By Derek Nurse
As an creation to how the heritage of an African society should be reconstructed from mostly nonliterate assets, and to the Swahili specifically, . . . a version work.—International magazine of African ancient reports
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Additional resources for The Swahili: Reconstructing the History and Language of an African Society, 800-1500
Hoes, machetes, axes, knives, mortars and pestles, grindstones, and winnowing trays were used, and there is a whole range of vocabulary associated with farming: to cultivate, to plant, to dig, to harvest, to weed, to cut down, to pound, to grind, to scrape, to winnow, to thresh, and chaff. Intoxicants were probably brewed, grain was stored in raised granaries and at least by the ninth century at some points on the coast, a kind of bread was being baked in ovens. Since the bulk of the population was concerned with farming and the central part of their inheritance from proto-Bantu was agricultural, we can assume that the tradition continued unbroken through proto-Sabaki times.
150), were both Greco-Roman collections gathered in Alexandria, and many of the rest were Arab compilations made in southern Arabia and the Persian Gulf. The notable exceptions were al-Masudi, who visited the coast ca. 915, Ibn Battuta, who stopped there in 1331, and a number of Portuguese accounts from the early sixteenth century. The rich detail of these accounts sets them off from the others and provides the majority of usable data. Those travelers who did visit the coast, however, were naturally attracted to the larger towns, and their contacts were limited to a few merchants or officials.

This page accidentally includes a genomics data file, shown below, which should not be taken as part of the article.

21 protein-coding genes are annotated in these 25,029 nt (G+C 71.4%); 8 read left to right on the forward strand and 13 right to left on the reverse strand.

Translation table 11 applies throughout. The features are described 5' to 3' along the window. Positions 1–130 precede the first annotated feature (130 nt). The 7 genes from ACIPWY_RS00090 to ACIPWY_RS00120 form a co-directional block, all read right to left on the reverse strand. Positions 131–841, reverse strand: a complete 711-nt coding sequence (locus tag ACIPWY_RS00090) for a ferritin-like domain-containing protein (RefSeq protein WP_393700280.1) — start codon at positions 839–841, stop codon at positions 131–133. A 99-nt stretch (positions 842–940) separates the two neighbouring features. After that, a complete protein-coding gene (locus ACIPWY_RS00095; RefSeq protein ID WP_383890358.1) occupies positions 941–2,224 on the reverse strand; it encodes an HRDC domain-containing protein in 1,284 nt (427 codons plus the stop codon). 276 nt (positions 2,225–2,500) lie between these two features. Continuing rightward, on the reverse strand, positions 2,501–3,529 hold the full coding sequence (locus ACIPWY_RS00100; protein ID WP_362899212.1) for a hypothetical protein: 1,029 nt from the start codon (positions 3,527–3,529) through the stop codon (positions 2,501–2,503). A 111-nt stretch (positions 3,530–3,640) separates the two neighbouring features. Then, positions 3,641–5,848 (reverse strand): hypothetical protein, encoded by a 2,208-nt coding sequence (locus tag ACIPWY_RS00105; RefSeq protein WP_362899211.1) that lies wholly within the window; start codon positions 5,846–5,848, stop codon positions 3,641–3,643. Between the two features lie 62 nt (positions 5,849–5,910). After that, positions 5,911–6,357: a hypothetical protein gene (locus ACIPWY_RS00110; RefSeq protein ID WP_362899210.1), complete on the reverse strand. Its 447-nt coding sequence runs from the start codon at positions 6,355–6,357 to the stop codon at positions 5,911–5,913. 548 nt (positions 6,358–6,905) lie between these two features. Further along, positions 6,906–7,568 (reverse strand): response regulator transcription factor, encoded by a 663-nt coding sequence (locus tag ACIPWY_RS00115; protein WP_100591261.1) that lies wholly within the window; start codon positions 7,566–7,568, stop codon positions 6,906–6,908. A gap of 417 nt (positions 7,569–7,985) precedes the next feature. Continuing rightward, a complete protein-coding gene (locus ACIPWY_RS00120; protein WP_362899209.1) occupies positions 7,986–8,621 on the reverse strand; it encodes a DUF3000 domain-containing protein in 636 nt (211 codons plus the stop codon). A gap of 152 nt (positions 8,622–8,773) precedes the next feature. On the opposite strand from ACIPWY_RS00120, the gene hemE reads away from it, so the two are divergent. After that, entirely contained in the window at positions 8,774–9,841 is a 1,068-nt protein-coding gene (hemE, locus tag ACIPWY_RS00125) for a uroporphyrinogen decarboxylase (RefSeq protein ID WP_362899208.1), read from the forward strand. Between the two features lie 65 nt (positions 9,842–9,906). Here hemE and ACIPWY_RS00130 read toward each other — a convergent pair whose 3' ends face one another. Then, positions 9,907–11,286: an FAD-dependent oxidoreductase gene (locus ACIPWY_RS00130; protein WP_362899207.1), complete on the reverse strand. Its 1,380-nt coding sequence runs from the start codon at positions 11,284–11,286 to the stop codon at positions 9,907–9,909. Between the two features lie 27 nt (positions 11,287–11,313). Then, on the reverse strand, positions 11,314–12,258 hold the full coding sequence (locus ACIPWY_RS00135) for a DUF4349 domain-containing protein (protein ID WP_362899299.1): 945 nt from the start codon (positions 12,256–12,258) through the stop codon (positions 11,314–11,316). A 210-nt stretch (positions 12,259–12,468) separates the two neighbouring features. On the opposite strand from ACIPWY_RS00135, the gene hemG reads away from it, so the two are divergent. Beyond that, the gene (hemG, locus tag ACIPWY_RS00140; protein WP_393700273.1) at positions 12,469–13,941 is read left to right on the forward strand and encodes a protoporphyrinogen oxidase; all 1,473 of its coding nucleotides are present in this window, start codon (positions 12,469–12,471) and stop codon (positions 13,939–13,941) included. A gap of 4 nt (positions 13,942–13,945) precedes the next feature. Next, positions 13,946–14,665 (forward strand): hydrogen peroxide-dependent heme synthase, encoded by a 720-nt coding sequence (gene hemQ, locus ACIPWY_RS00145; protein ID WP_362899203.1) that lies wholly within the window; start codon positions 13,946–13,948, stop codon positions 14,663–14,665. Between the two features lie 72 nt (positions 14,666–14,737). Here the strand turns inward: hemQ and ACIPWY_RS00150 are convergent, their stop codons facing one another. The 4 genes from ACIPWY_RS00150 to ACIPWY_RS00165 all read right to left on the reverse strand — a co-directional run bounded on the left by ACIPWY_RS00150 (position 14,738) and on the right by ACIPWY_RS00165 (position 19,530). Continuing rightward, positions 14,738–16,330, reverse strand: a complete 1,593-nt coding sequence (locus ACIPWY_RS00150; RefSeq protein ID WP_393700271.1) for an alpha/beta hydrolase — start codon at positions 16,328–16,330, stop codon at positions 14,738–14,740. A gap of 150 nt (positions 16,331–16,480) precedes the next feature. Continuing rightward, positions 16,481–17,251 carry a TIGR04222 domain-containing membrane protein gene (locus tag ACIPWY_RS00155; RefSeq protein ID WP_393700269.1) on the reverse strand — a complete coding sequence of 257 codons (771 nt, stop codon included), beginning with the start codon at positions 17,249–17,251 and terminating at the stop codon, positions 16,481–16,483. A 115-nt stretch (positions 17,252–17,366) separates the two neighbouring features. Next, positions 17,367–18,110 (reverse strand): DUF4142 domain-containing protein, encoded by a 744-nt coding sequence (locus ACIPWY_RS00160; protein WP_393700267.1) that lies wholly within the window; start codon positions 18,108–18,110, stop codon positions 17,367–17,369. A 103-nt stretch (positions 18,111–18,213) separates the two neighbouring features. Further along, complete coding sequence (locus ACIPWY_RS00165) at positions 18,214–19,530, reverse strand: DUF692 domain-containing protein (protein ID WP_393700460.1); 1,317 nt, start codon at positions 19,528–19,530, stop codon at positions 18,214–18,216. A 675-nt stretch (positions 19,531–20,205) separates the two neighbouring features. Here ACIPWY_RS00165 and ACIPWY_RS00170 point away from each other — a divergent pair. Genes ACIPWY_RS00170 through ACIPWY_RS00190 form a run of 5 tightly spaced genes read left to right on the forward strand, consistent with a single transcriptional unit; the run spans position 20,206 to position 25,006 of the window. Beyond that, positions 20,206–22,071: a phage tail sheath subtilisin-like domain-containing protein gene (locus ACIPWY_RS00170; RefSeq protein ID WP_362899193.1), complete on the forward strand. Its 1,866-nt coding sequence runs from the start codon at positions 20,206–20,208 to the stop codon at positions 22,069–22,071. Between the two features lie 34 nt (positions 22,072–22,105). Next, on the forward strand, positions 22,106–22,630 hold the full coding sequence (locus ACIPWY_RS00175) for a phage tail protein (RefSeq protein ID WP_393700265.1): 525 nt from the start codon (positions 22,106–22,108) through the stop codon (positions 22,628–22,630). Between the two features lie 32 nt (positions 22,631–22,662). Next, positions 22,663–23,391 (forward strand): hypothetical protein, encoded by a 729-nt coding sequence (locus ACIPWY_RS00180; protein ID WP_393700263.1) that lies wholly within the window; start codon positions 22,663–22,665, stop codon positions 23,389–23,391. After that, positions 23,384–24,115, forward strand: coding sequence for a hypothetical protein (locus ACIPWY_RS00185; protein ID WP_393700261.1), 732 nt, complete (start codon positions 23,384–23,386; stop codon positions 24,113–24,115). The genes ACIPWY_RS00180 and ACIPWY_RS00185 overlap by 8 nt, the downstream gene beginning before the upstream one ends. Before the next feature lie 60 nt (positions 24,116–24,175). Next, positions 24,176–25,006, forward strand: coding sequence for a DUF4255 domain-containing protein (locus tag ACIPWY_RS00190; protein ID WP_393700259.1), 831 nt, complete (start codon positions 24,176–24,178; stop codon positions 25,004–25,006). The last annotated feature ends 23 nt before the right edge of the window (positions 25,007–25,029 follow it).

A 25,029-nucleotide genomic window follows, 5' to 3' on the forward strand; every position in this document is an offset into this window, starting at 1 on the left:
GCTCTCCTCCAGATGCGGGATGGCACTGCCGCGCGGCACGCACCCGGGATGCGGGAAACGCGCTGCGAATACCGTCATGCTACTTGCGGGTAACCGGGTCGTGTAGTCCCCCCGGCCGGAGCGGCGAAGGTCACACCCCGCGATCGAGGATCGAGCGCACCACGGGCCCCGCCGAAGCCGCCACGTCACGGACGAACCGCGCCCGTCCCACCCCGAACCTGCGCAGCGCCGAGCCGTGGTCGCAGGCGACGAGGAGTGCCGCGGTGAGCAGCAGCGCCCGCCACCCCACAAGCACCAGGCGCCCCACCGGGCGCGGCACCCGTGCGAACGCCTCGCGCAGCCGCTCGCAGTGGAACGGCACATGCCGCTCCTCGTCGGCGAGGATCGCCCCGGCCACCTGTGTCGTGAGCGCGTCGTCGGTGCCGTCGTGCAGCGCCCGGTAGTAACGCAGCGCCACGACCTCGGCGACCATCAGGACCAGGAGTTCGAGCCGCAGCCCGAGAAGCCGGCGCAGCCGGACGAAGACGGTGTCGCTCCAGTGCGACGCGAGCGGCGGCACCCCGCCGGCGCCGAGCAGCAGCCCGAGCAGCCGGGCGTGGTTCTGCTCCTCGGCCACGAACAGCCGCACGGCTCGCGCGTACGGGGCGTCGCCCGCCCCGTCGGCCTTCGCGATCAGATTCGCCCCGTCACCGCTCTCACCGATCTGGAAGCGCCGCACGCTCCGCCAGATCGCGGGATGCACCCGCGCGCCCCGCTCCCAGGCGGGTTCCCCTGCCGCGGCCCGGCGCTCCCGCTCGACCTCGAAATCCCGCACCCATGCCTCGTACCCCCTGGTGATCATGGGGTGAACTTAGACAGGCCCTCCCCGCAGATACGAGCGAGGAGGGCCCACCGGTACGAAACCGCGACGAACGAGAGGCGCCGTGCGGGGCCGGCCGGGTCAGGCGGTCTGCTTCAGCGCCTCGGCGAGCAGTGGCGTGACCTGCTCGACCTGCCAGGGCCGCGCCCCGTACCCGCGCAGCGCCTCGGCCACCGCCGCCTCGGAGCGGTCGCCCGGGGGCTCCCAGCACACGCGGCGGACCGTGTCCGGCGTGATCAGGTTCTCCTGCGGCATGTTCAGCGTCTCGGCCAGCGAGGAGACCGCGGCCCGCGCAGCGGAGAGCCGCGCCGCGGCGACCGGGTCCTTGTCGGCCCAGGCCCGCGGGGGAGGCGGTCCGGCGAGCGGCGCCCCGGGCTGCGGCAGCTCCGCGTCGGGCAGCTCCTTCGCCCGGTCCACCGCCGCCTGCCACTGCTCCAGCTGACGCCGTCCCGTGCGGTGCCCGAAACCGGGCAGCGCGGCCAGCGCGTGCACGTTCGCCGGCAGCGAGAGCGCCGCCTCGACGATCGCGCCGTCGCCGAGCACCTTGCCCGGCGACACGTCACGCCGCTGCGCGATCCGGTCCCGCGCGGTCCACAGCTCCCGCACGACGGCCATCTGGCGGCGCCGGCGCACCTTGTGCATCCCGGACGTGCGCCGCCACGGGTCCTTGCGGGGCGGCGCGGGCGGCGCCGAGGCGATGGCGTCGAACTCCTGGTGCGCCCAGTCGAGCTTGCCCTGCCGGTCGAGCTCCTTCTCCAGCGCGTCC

The latter were an innovation probably deriving from Southern Cushitic influence. D. 800 camels had been introduced by Eastern Cushitic migrants but never played a major role in proto-Sabaki society. Proto-Sabaki-speakers kept cattle, which they knew how to milk and bleed, but consideration of comparative vocabulary and of contemporary communities suggests that cattle keeping remained a secondary activity. Essentially, they were subsistence farmers, with grains (sorghum, eleusine, millet, probably rice) and legumes (various identifiable beans and peas) central to their agriculture.
The Swahili: Reconstructing the History and Language of an African Society, 800-1500 by Derek Nurse